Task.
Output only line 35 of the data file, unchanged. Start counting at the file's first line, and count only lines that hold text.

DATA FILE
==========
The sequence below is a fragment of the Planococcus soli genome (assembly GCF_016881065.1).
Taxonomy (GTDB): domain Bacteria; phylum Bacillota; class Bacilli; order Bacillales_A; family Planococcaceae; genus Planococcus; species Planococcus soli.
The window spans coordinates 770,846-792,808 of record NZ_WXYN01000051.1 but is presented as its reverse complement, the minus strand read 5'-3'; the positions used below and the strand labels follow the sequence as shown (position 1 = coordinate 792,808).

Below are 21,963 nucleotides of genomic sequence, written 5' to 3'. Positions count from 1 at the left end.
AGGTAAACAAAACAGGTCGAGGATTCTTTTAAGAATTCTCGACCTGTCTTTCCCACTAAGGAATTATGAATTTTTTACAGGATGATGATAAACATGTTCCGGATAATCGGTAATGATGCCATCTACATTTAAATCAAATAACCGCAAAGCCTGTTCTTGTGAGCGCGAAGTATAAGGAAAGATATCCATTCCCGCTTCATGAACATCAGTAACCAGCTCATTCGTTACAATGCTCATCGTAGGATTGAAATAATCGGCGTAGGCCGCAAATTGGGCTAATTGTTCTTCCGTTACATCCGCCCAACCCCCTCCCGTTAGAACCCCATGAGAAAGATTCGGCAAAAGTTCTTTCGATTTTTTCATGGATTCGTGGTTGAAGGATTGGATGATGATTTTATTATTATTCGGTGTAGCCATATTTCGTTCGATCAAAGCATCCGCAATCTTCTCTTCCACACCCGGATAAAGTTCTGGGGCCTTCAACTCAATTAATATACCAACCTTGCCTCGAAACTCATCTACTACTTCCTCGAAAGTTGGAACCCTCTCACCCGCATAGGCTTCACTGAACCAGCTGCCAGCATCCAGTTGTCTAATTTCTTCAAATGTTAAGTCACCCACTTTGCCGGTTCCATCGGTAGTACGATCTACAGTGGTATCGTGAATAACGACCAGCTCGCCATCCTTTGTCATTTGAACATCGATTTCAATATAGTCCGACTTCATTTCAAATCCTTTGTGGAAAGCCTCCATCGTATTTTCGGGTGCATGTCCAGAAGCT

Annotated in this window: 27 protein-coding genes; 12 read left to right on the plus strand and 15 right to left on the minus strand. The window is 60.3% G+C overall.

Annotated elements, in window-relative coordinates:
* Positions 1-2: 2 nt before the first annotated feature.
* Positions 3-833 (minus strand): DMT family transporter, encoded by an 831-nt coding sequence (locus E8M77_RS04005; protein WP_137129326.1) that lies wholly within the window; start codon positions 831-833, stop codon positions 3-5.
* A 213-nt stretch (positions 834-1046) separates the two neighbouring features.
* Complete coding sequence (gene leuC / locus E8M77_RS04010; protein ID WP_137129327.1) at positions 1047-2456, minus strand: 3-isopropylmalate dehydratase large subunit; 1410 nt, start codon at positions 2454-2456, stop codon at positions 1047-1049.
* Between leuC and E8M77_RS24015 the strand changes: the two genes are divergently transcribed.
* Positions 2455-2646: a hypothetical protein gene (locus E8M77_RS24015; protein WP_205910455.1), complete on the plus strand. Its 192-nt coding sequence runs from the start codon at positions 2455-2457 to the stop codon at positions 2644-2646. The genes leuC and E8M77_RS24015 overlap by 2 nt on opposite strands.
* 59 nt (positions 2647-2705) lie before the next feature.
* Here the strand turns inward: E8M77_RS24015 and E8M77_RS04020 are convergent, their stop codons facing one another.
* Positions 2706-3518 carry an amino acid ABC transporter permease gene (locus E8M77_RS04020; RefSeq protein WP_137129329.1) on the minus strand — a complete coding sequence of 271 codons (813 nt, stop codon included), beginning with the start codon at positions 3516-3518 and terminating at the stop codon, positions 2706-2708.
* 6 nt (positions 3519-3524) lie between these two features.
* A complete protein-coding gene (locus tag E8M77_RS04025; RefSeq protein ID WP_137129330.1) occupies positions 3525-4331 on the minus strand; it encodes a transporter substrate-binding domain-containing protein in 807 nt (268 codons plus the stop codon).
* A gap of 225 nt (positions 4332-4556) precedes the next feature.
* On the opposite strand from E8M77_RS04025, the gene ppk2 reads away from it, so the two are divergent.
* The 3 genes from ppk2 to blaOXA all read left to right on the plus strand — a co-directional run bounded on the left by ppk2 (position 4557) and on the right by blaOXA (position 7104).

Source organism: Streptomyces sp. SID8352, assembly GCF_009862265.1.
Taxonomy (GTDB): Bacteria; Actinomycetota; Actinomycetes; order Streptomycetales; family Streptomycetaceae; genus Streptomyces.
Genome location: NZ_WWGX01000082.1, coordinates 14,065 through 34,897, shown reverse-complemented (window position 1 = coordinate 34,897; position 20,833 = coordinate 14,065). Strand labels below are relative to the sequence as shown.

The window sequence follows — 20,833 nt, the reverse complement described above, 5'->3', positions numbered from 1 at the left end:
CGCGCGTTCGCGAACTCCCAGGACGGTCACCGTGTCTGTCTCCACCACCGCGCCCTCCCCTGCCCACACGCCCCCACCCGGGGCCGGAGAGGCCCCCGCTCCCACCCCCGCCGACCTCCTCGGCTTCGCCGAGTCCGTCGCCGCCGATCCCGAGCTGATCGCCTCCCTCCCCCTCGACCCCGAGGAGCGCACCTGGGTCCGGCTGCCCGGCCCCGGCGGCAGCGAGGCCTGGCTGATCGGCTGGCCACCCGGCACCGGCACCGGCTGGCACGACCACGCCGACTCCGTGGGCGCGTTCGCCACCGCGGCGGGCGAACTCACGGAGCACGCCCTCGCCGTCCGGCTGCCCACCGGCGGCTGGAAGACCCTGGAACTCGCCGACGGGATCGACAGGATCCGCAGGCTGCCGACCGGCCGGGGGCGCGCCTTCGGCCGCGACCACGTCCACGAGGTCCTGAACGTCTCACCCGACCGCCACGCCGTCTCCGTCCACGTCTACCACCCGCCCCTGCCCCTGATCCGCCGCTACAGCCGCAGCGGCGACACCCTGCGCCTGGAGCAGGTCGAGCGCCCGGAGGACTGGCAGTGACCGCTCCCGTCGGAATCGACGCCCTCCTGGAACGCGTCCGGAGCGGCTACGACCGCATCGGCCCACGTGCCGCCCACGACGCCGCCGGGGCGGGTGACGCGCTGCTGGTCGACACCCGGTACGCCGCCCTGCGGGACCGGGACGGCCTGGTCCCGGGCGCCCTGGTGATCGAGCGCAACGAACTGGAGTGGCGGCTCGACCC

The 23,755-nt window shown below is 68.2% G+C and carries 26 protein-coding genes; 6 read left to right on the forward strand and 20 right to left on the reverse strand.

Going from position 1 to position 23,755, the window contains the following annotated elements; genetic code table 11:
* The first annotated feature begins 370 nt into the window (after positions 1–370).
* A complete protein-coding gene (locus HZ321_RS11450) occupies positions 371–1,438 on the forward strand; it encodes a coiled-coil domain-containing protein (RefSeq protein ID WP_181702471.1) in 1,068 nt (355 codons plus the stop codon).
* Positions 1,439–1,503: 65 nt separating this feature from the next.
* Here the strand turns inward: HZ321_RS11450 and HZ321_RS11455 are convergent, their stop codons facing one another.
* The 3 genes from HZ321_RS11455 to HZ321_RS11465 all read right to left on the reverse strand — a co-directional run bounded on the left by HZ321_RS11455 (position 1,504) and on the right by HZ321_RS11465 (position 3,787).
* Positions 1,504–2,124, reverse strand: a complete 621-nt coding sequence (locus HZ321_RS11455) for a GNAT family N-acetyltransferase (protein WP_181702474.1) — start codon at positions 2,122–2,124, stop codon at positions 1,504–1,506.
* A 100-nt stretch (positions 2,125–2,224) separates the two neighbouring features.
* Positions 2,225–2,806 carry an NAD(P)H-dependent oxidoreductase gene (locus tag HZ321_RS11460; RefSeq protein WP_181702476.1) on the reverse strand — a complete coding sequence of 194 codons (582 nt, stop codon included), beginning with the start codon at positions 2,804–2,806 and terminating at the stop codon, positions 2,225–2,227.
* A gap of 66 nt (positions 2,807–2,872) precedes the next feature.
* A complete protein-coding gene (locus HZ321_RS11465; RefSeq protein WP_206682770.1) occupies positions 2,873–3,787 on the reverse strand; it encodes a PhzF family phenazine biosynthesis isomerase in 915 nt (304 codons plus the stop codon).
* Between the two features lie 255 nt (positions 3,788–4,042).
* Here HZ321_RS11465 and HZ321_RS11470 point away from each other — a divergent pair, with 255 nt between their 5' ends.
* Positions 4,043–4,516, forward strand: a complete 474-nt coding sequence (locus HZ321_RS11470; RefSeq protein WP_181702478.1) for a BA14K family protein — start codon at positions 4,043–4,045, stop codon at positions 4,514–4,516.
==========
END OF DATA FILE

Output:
* A 100-nt stretch (positions 2,125–2,224) separates the two neighbouring features.